Soviet Gold Reserves Fall Far Below Estimates
Lack of hard currency may dash Soviet hopes for badly needed Western credit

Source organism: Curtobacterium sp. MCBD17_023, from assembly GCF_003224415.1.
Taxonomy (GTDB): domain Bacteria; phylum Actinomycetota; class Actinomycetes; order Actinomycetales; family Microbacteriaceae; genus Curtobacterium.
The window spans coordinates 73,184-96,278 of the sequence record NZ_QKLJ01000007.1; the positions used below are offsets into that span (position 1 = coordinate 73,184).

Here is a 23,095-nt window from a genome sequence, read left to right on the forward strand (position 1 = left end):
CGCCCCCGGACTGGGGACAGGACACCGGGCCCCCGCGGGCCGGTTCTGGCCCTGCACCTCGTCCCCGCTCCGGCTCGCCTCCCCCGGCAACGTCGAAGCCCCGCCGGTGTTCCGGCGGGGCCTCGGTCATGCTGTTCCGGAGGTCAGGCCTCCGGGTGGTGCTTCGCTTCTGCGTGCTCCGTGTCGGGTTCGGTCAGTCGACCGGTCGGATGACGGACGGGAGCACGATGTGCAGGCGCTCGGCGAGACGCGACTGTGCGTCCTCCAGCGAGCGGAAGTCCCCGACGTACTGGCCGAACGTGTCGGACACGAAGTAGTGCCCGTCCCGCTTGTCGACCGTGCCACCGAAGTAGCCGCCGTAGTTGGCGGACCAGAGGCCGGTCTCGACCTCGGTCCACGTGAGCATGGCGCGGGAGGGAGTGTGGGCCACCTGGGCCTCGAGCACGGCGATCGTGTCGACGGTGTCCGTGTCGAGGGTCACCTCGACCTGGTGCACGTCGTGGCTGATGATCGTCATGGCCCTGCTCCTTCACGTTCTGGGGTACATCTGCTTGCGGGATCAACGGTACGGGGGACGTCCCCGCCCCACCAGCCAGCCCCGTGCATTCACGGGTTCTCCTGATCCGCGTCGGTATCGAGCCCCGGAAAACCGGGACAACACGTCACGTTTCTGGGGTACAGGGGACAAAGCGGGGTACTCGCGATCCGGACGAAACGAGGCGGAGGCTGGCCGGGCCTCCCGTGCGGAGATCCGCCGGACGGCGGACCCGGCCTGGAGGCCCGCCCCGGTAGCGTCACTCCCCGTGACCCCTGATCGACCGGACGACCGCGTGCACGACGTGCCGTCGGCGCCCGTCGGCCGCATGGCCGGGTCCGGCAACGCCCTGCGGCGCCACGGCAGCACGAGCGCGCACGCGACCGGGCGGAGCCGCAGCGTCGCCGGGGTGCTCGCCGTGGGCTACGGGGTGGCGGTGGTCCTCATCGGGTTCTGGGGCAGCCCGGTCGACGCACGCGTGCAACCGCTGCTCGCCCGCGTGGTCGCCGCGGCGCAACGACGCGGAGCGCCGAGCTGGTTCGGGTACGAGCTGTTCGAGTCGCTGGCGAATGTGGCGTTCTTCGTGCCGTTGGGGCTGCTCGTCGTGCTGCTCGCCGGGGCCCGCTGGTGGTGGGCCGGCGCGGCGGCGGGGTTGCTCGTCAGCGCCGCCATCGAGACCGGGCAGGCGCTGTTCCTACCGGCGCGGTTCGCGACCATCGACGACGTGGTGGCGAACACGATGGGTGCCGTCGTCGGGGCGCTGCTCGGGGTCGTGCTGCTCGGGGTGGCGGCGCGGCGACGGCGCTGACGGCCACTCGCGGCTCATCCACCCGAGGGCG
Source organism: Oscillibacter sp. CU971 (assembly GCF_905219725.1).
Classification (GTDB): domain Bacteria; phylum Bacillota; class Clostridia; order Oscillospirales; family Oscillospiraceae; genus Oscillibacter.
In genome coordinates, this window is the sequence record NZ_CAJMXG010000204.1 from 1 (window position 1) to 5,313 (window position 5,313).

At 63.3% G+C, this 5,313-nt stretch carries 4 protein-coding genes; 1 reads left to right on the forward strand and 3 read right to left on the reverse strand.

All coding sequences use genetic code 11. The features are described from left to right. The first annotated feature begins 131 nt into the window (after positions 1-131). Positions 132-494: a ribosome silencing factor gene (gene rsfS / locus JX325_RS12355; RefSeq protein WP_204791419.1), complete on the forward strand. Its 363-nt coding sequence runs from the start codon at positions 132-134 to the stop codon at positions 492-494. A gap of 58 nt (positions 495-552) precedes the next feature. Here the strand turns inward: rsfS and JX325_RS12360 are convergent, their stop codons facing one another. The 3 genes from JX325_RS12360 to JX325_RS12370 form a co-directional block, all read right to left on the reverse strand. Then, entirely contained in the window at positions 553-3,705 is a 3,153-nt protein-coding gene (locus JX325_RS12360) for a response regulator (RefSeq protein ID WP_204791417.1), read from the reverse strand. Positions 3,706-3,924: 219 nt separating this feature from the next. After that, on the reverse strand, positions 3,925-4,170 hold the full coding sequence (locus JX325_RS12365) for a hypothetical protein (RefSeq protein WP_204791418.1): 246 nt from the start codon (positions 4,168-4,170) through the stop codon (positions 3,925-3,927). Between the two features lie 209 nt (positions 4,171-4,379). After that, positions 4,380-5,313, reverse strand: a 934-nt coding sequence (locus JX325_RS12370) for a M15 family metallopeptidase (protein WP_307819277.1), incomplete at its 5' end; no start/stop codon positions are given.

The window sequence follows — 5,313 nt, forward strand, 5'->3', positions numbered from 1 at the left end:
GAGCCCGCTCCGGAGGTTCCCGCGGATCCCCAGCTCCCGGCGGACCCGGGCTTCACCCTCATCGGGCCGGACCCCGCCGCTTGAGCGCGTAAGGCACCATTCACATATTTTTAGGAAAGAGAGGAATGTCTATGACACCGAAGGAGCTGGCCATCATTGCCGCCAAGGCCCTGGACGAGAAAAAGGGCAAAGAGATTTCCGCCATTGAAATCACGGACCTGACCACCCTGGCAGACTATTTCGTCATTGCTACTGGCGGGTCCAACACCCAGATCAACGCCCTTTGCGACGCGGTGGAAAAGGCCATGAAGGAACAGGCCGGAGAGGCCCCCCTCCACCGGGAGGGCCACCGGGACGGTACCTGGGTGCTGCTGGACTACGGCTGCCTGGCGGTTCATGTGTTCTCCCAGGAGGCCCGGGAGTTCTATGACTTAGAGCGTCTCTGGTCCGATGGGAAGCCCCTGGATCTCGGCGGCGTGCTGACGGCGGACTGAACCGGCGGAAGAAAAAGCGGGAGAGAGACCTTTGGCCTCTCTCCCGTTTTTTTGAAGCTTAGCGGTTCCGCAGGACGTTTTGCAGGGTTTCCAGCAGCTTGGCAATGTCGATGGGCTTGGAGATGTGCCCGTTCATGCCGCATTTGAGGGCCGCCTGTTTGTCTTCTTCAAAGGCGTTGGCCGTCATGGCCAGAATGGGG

STOCKHOLM — IN a stunning display of just how dire the Soviet economic condition has become, Soviet officials this week released figures on the country's perilously low gold reserves.A top Soviet gold analyst visiting Stockholm's prestigious Institute of Soviet and East European Economics confirms that Soviet reserves stand at 240 tons, worth roughly $2.5 billion. The number is one-tenth that of United States Central Intelligence Agency estimates. Analyst Grigory Khanin says the government has sold 135 tons of gold since Jan. 1 to pay for essential imports and to make timely foreign-debt payments. The sales are easy to detect because of the transparent Swiss gold market, which registers sales and purchases. Mr. Khanin says the precipitous drop in Soviet reserves is part of a continuing decline since 1986, "as it is with the entire economy," he says. Gold, whose price is determined by the international commodities market, is an important barometer of Soviet finances. The crumbling empire's currency, the ruble, cannot be converted, thus its value cannot be assessed by international standards. Soviet leaders warn that the cash-strapped central government, struggling to service its $70 billion foreign debt, faces a hard-currency shortfall of more than $7 billion for the rest of this year. Viktor Gerashchencko, head of Gosbank, the Soviet central bank, told finance ministers from the world's richest countries, who met in Bangkok this week, that government coffers are practically empty; they hold only enough to cover only two months of imports and loan payments. Long a closely held state secret, the amount of gold reserves is now publicly profiled as Mr. Gerashchencko and other Soviet economic managers desperately seek international financial help. "The Soviets said their credit standing would fall if they released the gold level before," says Anders Aslund, director of the Stockholm Institute of Soviet and East European Economics. Creditors such as Germany have tried to play down Soviet credit problems by pointing repeatedly to the country's vast energy and mineral reserves. They have opposed forgiving any of the former union's debts, stressing that with a wealth of resources to sell for foreign currency, Moscow can and must service its debts. More than one-third of the Soviets' $60 billion debt to the West is due Germany. The US has lobbied to reschedule some Soviet debt, suggesting that if the heavily exposed Germans do their part by easing the Soviet debt burden today, Washington will be more forthcoming with fresh credits tomorrow. But a senior US treasury official charged with assessing Soviet credit risk is skeptical. "The only shred of evidence concerning Soviet creditworthiness is the amount of gold or oil it has." This basis, he says, "is absurd. Especially when I think back to Iraq, a country which promoted itself and was perceived to be a good credit risk because of its huge oil deposits. Baghdad then turned around and repudiated its foreign debts." In the midst of political and economic chaos, the Soviet internal payments structure is collapsing. Republics have refused to remit foreign-exchange earnings from a variety of exports to Vneshekonombank, the Soviet Bank for Foreign Economic Affairs, responsible for international payments. Whether Moscow can rely on gold reserves as collateral for new Western credits has much to do with the mining sector's current disarray and the political dynamics between the Moscow center and independent republics. Khanin says 180,000 people work in the Soviet gold industry, producing some 180 to 200 tons a year. While much of Soviet territory has not been prospected, 60 percent of known mines are in the Russian republic; the rest are in Uzbekistan, Kazakhstan, and Armenia. Most of the gold is mined by 120,000 state employees, the rest is delivered to central authorities by some 60,000 quasi-private workers. The latter produce twice as much, says Khanin, but they steal much of the gold. Still, this pilfering is marginal compared to the amount of gold that could be withheld from central accounts by local republic leaders. As import costs soar and credit becomes tighter, local leaders could choose to store much of the gold for local use. A Sept. 26 bulletin from Tass, the Soviet news agency with close ties to central authorities, offers one of countless conflicting gold reports. "Ten percent of the Soviet gold reserve, worth $4 billion, was secretly transported from the USSR to the West on the instruction of a small group of people from the State Emergency Committee," which governed during the August coup, it says. Yet the amount of reserves, says the US Treasury official, is immaterial: "It's an illusion to think that Vneshekonombank brings in all revenues, makes all payments, and will meet international responsibilities. The place is falling apart."